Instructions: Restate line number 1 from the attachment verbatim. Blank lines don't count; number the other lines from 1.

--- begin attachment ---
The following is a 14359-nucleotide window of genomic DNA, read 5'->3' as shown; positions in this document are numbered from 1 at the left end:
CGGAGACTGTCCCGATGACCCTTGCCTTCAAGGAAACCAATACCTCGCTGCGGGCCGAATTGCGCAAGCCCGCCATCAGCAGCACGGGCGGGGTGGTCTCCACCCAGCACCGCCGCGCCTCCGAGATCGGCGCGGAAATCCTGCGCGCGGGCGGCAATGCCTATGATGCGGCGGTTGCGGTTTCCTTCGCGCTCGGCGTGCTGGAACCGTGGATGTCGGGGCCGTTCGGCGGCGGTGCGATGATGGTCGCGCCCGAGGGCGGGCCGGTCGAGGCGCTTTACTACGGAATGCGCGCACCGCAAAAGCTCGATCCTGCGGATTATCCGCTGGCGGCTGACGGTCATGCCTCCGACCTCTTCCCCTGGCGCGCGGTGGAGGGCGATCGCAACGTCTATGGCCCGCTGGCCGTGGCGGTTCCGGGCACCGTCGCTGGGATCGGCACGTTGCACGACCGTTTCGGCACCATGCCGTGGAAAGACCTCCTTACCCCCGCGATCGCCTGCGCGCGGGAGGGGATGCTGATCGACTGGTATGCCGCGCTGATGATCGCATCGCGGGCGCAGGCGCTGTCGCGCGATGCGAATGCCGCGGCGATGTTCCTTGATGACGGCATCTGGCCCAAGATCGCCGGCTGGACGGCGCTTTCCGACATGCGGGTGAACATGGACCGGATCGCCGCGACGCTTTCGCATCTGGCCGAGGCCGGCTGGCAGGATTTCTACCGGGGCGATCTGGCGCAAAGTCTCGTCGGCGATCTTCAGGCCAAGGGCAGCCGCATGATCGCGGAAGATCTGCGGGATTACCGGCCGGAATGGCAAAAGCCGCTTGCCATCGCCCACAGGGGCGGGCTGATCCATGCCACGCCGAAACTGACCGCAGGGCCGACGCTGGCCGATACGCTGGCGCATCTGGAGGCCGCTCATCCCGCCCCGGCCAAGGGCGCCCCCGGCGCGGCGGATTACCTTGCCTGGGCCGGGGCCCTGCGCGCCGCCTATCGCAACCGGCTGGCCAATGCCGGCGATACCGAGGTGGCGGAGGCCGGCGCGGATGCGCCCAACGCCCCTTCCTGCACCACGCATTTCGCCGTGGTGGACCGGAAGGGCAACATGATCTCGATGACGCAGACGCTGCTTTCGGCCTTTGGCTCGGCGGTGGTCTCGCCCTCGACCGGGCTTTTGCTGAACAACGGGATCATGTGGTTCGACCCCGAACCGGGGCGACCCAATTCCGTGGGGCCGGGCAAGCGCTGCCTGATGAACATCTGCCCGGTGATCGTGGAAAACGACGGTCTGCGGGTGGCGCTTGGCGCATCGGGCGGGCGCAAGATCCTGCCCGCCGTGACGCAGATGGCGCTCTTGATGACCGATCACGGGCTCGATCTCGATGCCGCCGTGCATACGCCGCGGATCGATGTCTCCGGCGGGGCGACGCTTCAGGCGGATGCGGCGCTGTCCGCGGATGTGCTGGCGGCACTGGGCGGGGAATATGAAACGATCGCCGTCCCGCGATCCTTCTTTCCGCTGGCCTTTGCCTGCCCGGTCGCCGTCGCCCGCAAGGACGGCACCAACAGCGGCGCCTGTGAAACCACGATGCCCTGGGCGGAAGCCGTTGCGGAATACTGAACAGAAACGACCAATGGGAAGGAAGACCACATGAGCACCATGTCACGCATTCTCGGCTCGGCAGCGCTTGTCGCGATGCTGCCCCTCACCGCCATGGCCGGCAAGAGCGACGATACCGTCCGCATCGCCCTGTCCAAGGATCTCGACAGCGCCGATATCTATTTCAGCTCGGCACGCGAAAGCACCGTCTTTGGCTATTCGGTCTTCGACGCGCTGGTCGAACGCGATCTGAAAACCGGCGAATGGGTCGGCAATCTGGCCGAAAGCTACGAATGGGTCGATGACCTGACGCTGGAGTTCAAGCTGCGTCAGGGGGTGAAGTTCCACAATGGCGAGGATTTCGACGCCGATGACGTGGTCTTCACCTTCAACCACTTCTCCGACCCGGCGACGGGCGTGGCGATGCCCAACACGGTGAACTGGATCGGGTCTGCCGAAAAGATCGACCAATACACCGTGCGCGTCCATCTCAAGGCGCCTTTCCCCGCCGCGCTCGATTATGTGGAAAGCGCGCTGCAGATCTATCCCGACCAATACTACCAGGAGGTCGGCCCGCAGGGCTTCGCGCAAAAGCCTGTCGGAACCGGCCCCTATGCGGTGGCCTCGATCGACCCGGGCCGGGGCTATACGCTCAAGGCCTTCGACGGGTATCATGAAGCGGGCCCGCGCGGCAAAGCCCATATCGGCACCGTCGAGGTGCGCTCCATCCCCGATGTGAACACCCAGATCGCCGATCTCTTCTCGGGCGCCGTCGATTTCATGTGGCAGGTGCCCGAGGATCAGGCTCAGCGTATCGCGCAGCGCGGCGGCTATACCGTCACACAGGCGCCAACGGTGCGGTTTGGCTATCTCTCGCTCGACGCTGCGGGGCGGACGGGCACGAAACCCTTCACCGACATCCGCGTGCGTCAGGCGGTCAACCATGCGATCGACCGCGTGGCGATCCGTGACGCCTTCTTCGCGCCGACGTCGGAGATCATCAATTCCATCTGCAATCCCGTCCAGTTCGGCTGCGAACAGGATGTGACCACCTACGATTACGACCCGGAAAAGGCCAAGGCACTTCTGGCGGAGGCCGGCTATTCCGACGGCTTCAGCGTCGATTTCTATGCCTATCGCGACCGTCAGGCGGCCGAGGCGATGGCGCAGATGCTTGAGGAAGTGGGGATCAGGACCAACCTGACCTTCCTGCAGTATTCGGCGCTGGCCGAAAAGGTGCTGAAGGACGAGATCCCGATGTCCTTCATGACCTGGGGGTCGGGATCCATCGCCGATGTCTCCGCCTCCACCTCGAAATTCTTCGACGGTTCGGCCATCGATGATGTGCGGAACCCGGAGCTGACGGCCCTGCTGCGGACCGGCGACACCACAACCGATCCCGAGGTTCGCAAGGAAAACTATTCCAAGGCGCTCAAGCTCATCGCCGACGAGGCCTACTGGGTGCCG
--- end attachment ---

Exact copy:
The following is a 14359-nucleotide window of genomic DNA, read 5'->3' as shown; positions in this document are numbered from 1 at the left end: